Eliminate stress and increase overall well-being and 10 strategies to make connections that count
Connection. Its why we’re here. – Brene Brown
Its also what makes being here worthwhile. In my experience, having great connection to others is the single most effective way to eliminate stress and increase your overall well-being.
At the beginning of this year connection was something that I thought I had a good handle on. In fact I thought was pretty good at it. I had relationships with great friends and colleagues, and an amazing family. I had good social skills and got along well with most people. But everything I was coming across in my “figuring out what was missing in my life” adventures was telling me connection is key. I started thinking, maybe just maybe, there’s more to it. Maybe I still have something to learn…maybe I haven’t fully experienced what connection has to offer.
And it was just at this time that I came across Scott Dinsmore’s course called How to Connect with Anyone. It was a 12 week online course on connection, including, online forums and resources, weekly modules incorporating interviews with experts, and the opportunity to participate in a my own personal mastermind group. It sounded interesting, and was unlike any formal education I had ever had, so I thought why not try it out – I signed up! And all I can say is that the course is amazing, and it changed the way that I approach everything to do with connection, from interacting with strangers to my closest relationships.
In fact, improving the way I connect with people is the single most important change I’ve made this year (and I’ve made a lot of changes). It has reduced my stress levels; helped me to stop catastrophizing; increased my confidence, happiness, and my overall well being; opened up new opportunities; and most importantly, has been key to finding that “something is missing” in my life.
So I thought, why not share some of the strategies I’ve learned and incorporated into my own life to make my connections count?
I must admit its taken quite a bit of work to get the list down to 10 (and even with only 10 this post still ended up being longer that I intended), but I can say without doubt that the practices below are key, and are the ones that have made the greatest impact on my own connections, and on my life itself.
So here they are…drum roll please…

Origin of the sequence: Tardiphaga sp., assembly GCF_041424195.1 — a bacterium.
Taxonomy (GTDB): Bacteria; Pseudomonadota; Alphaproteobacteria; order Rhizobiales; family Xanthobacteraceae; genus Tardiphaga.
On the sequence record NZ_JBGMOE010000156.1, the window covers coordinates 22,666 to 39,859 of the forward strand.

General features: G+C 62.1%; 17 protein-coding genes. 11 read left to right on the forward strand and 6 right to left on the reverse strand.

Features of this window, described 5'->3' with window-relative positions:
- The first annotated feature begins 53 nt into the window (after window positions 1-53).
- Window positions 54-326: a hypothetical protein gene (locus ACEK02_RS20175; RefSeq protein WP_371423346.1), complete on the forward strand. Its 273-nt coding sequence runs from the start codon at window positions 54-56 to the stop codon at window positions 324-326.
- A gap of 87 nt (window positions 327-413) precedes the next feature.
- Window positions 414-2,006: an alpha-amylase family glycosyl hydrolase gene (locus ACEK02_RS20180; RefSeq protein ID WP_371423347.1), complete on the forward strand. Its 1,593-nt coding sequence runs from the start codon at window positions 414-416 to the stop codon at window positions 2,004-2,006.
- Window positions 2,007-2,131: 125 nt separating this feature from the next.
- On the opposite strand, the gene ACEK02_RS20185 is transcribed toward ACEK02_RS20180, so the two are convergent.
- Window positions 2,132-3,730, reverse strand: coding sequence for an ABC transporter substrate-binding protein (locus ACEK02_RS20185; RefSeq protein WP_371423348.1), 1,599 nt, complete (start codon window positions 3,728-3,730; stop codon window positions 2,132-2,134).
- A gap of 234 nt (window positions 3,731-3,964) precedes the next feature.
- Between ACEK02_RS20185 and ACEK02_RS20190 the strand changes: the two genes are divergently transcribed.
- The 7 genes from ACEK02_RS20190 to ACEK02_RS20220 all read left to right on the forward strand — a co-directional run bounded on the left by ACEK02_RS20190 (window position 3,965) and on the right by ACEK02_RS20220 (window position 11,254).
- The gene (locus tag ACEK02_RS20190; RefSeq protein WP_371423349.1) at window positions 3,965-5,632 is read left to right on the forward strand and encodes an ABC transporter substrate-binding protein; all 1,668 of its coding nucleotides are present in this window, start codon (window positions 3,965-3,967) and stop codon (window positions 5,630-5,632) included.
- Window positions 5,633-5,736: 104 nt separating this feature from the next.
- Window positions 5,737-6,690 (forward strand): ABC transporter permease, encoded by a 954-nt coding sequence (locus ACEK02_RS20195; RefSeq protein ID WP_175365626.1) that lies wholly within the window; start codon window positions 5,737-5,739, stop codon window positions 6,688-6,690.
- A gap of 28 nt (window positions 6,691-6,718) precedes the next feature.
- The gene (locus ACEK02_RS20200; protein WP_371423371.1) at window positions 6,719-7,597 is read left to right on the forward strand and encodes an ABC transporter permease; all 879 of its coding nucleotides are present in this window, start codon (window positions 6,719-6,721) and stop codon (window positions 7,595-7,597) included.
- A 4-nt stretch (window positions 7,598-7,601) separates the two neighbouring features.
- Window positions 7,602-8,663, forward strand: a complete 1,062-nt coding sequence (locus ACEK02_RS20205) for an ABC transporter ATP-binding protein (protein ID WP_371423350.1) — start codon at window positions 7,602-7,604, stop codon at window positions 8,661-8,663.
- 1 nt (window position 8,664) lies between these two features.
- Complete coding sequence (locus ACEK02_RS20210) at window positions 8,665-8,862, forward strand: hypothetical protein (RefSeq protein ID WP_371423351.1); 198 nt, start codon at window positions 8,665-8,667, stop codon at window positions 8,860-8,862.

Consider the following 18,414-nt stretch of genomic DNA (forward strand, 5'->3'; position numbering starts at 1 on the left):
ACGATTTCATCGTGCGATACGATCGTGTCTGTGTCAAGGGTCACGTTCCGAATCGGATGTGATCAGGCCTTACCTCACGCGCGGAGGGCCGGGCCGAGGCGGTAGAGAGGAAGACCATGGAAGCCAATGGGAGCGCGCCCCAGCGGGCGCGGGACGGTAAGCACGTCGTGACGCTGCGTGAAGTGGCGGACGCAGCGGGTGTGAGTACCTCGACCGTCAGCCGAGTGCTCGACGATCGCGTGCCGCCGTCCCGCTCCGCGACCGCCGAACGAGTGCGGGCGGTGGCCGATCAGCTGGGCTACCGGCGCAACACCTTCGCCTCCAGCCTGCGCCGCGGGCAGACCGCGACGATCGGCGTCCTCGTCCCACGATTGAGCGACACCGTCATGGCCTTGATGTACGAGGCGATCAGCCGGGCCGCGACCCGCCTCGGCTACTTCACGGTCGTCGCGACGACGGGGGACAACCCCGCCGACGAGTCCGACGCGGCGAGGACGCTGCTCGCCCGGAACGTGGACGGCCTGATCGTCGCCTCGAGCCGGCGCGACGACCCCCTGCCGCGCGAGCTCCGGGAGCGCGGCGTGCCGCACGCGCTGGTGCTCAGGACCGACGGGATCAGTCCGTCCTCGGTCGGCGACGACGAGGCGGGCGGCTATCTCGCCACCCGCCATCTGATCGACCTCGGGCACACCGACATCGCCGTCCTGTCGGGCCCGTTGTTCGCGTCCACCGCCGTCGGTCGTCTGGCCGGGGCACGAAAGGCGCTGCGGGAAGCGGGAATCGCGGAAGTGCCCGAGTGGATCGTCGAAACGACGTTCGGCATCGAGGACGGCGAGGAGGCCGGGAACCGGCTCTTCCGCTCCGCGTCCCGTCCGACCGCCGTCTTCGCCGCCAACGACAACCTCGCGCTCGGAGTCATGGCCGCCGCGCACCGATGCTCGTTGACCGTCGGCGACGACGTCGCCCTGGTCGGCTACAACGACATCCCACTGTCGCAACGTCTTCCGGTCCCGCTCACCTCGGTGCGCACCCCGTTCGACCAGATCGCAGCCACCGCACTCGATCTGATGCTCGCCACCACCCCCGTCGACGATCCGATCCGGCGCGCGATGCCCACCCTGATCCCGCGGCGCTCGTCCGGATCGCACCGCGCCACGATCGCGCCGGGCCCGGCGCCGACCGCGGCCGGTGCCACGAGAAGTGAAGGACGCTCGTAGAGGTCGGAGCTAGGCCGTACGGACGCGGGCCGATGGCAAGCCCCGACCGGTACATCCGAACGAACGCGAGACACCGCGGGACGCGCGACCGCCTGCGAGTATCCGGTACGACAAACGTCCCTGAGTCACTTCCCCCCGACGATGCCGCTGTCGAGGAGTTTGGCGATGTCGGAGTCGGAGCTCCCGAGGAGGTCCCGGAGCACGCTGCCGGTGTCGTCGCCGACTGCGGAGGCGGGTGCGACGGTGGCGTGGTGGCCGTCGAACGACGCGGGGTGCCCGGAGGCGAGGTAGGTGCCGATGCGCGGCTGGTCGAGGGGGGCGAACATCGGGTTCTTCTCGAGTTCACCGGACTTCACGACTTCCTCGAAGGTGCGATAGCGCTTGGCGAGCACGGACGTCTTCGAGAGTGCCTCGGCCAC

10 strategies to make connections that count
1. Be Vulnerable
Allow yourself to be seen. Truly seen. Vulnerably seen. – Brene Brown
Embrace all of yourself, including your imperfections, and share it with the world. No one likes the perfect kid. Firstly, its hard to like the perfect kid because we all know that no one is perfect, so we wonder what he is hiding. Secondly, its hard to be friends with someone that isn’t friends with themselves, all of themselves. And finally its impossible to have a meaningful relationship if all you are willing to share are the aspects of yourself and your life that are Facebook profile worthy. Your flaws are what makes you, you. If others don’t know your flaws, they don’t know you. So let your flaws shine. Yes, shine, I say. Difficult? Yes. Worth it? Heck yes.
2. Receive and Give Help
It’s not the load that breaks you down; it’s the way you carry it. -Lena Horne
Don’t be a dick head. Accept help when its offered. And ask for help when you need it - in a transparent way. None of this schmoozy or ulterior motive stuff. If you need something, be direct and ask for it. People really do want to help you. It makes them feel good and makes your life easier. So let them. For more on asking for help in all the right ways and all the right places, check here.
In about the same degree as you are helpful, you will be happy. - Karl Reiland
Same applies in reverse. If you can help someone, offer to. Add value at every opportunity. Respond to requests for help whenever you are able. And do it without expecting anything in return. It will make someone else’s life easier and make you feel amazing.
3. Be Present
When people talk, listen completely. Most people never listen. - Ernest Hemingway
Don’t check your phone, or the time every two minutes when you are talking with someone. In fact, don’t do or even think of anything else except what you are talking about or doing with that person right now. As much as we think we can multitask and say – plan dinner, or the next thing on our to-do list while we are chatting with someone about how their weekend went – we can’t. Trying to do or think about something else while you are interacting with someone, will inevitably cause you to forget something they said, miss something, or fail to contribute something important to the conversation.
Be present. It shows you care enough to truly take the time.
4. Set the Tone (i.e. be positive)
The way we communicate with others and with ourselves ultimately determines the quality of our lives - Anthony Robbins
Be positive. If you are positive, you will attract positive people. Compliment people. Point out their strengths. Be the optimist in the group. Don't play the victim and don't play into others victimization of themselves. Be creative. Be a problem solver. Tell people you believe in them, and show that you believe in yourself.
If nothing else, smile a lot, laugh as much as possible, and generally make it your mission to make whoever you encounter a little happier by the time your interaction is through.
5. Don’t Compare
Comparison is the death of joy. – Mark Twain
I know people say don’t compare yourself to others all the time, and I also know that it is such hard advice to follow. We’ve all been guilty of comparison. And its no wonder when our education system fosters comparison and competition, rather than collaboration. But for all the good it does you (which is none), please try to let it go.